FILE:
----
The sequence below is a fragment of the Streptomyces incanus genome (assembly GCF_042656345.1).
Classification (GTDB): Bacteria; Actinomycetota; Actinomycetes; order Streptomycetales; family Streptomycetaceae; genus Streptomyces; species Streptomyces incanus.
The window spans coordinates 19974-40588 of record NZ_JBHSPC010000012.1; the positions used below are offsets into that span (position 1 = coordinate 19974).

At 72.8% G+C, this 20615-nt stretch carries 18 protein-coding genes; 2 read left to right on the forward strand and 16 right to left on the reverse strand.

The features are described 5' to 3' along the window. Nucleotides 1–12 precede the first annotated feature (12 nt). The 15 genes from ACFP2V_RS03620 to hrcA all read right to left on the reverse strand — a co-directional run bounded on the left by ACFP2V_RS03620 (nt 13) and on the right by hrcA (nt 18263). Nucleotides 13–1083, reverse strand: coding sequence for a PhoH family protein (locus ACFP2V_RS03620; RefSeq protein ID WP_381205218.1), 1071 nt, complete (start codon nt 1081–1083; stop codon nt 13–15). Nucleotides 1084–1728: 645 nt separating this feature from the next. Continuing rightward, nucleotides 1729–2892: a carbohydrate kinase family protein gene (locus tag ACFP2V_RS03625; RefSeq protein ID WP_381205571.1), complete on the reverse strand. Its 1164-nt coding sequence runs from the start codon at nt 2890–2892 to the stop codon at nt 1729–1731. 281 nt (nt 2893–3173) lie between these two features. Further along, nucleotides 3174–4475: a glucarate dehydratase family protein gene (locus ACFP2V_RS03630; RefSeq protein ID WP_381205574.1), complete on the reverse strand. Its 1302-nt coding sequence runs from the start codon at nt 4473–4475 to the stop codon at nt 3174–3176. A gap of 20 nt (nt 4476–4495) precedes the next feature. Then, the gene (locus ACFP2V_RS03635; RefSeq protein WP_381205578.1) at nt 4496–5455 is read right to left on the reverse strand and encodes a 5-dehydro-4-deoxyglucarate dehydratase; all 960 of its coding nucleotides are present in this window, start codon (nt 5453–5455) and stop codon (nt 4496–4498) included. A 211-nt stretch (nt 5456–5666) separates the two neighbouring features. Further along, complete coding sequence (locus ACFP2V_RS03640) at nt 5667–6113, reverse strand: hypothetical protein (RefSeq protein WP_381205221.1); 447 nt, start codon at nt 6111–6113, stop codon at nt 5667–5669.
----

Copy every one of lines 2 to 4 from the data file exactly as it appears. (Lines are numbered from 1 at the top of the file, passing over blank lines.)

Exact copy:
Classification (GTDB): Bacteria; Actinomycetota; Actinomycetes; order Streptomycetales; family Streptomycetaceae; genus Streptomyces; species Streptomyces incanus.
The window spans coordinates 19974-40588 of record NZ_JBHSPC010000012.1; the positions used below are offsets into that span (position 1 = coordinate 19974).

At 72.8% G+C, this 20615-nt stretch carries 18 protein-coding genes; 2 read left to right on the forward strand and 16 right to left on the reverse strand.